Tuesday, 22 September 2009

Doctor Who: The Keeper of Traken

Part One

“It surely does not become of us to mock the Melkur!”

So, Johnny Byrne, another new writer. It’s extraordinary how few of the old hands have been penning the scripts this series. The effect is that things seem very fresh but also a little disorienting. And perhaps also more of an obvious influence from the script editor than usual. But anyway, The Keeper of Traken

For the first time the Doctor and Adric are alone in the TARDIS and, surprisingly, it works very well indeed. With just Adric the Doctor is suddenly full-on sombre; we’ve seen elements of this tendency more and more over the season but without the influence of Romana and K9 it’s much more to the forefront. The relationship between the Doctor and Adric is also very much a father / son one, which makes the Doctor seem older and fits with the changes in his character. Adric is very accepting of the doctor as a father figure and, surprisingly, the two actors work very well together. Tom is excellent, of course, in portraying this most interesting piece of character development. But I must give credit to Matthew Waterhouse too. Anyway, The Keeper of Traken… 

We have an empire held together just by “people being terribly nice to each other”, something which isn’t developed any further than that. We also have the concept of good and evil apparently being things which objectively exist rather than being subjective judgements, to the extent that “evil beings are drawn to Traken where they calcify into “Melkurs”. All of which is, frankly, simplistic drivel which has no place in either the scientific world view or the general tone of Doctor Who. I don’t have any problem with Doctor Who being considered a children’s programme (it is), but the simplistic concepts behind this scripts come across as intended not just for a children’s programme but a rather patronising conception of one. All this talk of Traken’s “goodness” and its effect on “evil” Melkurs makes me feel as if I’m being talked down to. And good children’s television never makes me feel that way, even at 32.

The dialogue comes across as the worst kind of cod-Shakespeare, too. And our introduction to the characters via flashback as the Keeper introduces them is awkward and stagey, too, the characters’ dialogue being too obviously intended as exposition.

Still, nice line from the Doctor as the end as he and Adric, rather drearily, are about to be accused of some crime: “I wonder what we’ve done this time?”

Part Two

“Obey without question!”

Pretty much a second episode of drivel, really, and at the halfway point the story is on course for a 1/5. Still, Anthony Ainley is good as Tremas, it’s good to see Margot Van der Burgh (it’s been a long time!) and John Woodnutt again, albeit both wasted, and Kassia’s eyes when hypnotised evoke pleasant memories of Image of the Fendahl. I wonder who this baddie could be, hypnotising Kassia like that?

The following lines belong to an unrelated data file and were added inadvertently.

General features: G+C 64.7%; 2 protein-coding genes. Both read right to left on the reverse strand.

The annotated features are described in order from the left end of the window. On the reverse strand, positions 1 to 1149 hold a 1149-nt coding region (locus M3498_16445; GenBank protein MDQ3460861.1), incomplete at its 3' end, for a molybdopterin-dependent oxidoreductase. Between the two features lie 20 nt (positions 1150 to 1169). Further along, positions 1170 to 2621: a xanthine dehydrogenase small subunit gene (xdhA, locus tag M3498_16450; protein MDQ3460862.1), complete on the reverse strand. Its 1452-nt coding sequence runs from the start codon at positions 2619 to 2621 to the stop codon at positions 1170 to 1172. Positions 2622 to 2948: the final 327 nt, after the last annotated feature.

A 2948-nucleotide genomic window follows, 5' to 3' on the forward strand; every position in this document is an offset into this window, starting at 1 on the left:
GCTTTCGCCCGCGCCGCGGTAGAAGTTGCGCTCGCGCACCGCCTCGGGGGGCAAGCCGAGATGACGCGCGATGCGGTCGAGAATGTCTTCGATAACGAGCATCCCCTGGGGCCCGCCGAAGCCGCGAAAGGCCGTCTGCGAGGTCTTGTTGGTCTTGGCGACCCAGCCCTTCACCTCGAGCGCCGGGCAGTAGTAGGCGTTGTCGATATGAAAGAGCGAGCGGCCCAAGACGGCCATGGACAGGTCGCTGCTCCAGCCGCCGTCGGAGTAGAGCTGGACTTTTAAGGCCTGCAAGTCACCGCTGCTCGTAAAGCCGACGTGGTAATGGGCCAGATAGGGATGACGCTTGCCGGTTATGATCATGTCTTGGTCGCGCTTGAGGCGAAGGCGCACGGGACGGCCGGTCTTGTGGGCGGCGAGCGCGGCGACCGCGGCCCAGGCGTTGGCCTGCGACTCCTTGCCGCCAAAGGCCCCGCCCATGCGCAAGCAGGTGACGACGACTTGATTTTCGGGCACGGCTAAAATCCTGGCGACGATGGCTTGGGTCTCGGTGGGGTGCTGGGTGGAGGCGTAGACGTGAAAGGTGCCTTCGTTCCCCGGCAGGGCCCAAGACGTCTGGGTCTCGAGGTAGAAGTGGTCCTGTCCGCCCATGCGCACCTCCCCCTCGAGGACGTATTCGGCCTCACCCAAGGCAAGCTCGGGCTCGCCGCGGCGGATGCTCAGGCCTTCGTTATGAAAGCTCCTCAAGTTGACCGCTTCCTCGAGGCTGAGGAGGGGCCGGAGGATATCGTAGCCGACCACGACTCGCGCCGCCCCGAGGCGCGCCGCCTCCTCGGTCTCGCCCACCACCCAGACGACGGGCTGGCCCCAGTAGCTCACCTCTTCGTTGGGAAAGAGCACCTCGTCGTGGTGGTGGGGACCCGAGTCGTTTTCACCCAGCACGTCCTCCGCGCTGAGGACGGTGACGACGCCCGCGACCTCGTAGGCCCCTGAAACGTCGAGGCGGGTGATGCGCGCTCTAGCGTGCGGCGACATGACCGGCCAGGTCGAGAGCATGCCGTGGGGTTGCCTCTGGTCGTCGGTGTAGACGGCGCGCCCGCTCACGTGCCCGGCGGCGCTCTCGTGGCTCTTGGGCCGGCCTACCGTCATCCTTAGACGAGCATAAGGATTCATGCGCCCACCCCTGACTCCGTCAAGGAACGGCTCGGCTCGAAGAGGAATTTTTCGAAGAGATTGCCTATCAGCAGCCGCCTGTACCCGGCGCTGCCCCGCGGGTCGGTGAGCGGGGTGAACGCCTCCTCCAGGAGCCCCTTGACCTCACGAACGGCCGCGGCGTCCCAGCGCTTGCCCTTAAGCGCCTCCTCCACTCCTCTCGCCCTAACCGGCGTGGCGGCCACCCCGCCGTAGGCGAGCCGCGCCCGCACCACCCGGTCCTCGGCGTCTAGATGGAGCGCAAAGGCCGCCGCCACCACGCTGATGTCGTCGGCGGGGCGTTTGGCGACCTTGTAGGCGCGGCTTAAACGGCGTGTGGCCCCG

I must admit it all looks good, too, as has everything this season.

Part Three

“What can’t be cured must be endured.”

Fortunately from this point things begin to pick up, as the focus shifts from the awful concepts of the story, the dull guest characters and the dullness of the Doctor and Adric being suspected of nefariousness and locked in a cell. I like the way everyone has to bribe Proctor Neman to get him to do anything (at least there’s one snake in this paradise, then!). 

Nyssa is the other guest character of interest here, likeable, knows a lot of science-y things, brave and determined, but even she is far from a well-rounded character, as those traits pretty much describe her whole personality.

The focus on the action is bringing some entertainment into the story, though, and the cliffhanger’s great.

Part Four

“So, a new body. At last!”

One slight problem here- the two remaining consuls seem to accept the Melkur as the new Keeper, but surely by definition they’d see him as evil? Just because the pace is picking up doesn’t mean things have started making sense!

Interesting to see a mention of the second law of thermodynamics, and our good friend entropy. It’s almost as though something were being foreshadowed. Bizarre how this story manages to develop the overarching themes of the season with a genuine brilliance which is entirely lacking in the ideas behind the story itself.
I was much amused by the Doctor’s banging of heads with Neman and his two mates- shades of The Highlanders there. And also by our first sight of Nyssa building some kind of device in the TARDIS- quite possibly not the last time we’ll see something like this! But Nyssa, along with Adric, pretty much gets to save the day. How puzzling that she doesn’t join the TARDIS crew at the end…

Geoffrey Beevers is magnificent as the Master, with almost the perfect voice for villainy, surpassing Peter Pratt and probably second only to Gabriel Woolf. Shame about his make-up though, so much less graphic than in The Deadly Assassin! It’s great to see the Master again, although this story doesn’t really give us a great confrontation scene between him and the Doctor- something to be rectified shortly, no doubt. The Doctor’s also strangely slow to realise who he is.

The Master’s still after a new body, though, and just when the story seems to be over he goes and gets himself one. Poor Tremas…

Well, after the poorest start in some considerable time this manages to climb its way up to a 2/5 by competent action plotting, some development of the overarching season theme and some competent stuff with the Master. The whole concept of Traken is still rotten, though.

I’ll try and do Logopolis tomorrow. And judging by my notes it’ll probably break my record for word count for a four parter by a long way!

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